After lunch, Melissa Boston, 9-12 lead author, took the helm and focused on discourse and fluency.  We analyzed the Bike and Truck Task by studying a graph of distance and time.  Especially fascinating were the video clips from Ms. Shalunda Shackelford’s classroom.  We watched as this skillful teacher facilitated mathematical discourse.  The students had ample opportunities to clarify their understanding, prove their thinking, defend their ideas, and listen to the ideas of classmates.  It was obvious that the teacher had created an environment of safety with her students.  A good reminder was to refer back to the NCTM publication, “5 Practices for Orchestrating Productive Mathematics Discussions.” Finally, the key ideas with fluency from Briars are: 

1.    Develop conceptual understanding by building on informal knowledge. 

2.    Use appropriate tasks to develop these informal strategies to solve problems.

3.    Allow students to refine informal strategies to develop fluency with standard procedures, and compare and contrast different methods to solve the same problem.  All of these ideas will help to build fluency.

Woven through all three presentations was the idea of access and equity.  We studied three questions to promote equity in our classrooms. 

1.    Does each and every student have a voice in the math classroom?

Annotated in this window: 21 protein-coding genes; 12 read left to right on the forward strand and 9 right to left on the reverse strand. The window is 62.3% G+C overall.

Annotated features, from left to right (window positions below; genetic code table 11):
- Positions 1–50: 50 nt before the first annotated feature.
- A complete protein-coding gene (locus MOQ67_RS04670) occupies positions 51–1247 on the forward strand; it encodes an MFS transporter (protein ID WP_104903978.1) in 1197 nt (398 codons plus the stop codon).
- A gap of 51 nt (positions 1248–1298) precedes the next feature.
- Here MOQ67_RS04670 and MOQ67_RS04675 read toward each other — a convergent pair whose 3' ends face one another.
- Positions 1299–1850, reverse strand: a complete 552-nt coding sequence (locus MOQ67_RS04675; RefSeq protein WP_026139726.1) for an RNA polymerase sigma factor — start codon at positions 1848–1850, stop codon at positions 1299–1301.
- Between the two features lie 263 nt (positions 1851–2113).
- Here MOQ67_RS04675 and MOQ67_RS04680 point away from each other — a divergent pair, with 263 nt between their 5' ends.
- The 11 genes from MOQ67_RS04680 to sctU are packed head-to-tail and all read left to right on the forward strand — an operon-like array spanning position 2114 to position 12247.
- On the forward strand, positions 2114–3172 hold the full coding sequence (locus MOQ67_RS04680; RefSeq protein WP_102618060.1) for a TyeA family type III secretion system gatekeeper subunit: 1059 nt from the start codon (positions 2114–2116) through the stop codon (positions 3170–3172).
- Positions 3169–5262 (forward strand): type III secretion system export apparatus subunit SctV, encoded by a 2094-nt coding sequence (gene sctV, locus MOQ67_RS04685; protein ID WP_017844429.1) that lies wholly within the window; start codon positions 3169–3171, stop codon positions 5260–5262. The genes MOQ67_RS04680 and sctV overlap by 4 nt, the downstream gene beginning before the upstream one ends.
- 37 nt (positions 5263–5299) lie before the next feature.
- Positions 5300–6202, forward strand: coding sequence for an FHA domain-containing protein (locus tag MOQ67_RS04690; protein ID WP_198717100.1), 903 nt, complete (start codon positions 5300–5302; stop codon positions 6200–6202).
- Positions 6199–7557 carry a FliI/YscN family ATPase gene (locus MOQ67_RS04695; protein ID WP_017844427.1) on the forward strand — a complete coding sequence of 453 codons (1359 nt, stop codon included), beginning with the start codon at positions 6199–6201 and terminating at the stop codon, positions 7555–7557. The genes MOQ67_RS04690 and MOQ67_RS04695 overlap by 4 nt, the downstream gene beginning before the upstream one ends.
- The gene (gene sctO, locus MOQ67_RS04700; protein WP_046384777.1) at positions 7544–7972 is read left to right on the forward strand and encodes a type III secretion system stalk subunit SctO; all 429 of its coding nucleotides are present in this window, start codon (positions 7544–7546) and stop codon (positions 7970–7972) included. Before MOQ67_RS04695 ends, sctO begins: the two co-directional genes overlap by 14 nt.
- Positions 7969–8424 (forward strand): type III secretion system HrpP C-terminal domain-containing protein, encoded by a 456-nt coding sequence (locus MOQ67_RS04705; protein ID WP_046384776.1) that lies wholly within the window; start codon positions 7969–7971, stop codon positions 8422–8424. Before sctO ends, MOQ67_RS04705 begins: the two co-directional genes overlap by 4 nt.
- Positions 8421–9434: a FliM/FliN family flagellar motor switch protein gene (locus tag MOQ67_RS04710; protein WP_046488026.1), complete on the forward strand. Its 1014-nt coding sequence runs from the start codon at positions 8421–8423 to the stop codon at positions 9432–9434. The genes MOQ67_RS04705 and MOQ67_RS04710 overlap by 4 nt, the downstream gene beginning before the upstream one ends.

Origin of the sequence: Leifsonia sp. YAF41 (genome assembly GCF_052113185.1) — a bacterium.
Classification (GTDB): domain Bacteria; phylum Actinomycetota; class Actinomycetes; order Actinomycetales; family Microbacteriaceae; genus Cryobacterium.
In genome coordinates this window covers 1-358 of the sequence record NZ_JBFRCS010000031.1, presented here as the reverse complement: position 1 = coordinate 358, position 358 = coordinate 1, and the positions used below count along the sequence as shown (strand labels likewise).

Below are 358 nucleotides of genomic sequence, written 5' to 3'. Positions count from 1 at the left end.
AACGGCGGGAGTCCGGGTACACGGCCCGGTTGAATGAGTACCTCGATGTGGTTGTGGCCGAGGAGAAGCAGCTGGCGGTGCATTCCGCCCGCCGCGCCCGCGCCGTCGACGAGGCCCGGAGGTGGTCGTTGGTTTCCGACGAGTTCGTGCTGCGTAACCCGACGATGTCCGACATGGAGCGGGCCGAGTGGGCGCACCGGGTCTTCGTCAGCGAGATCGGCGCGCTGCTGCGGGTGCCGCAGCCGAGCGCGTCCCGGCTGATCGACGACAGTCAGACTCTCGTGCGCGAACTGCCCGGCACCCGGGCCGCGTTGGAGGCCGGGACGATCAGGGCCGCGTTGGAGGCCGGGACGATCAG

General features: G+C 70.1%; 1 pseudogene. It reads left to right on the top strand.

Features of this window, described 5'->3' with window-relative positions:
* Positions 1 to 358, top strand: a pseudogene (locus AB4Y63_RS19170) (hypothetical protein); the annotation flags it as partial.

2.    Who gets called on to answer questions?

3.    Whose thinking is pursued further (or disregarded) in small-group and whole-class discussions? 

We need to be conscious of these ideas as we include more discourse in our teaching.

Please SAVE THE DATE for next year’s M4 Conference in Ankeny on Friday, March 1.  Elementary presenters are Tracy Zager and Graham Fletcher, and secondary presenters are Robert Kaplinsky and Dan Meyer.  It’s going to be a great conference!


Shari Collins

NWAEA Regional Director

Government Affairs Update

As I write this, this year’s proposed bills have made it through the funnel in Des Moines. Now our legislators will discuss the bill in committee, revise them as needed and then votes will be cast to update or change laws that will influence your work. To keep up with these bills, check out Educate Iowa (https://www.educateiowa.gov/resources/legislative-information/education-bill-tracking ). You will see a list of bills that have been filed, read them, and find out where each one is in the legislative process.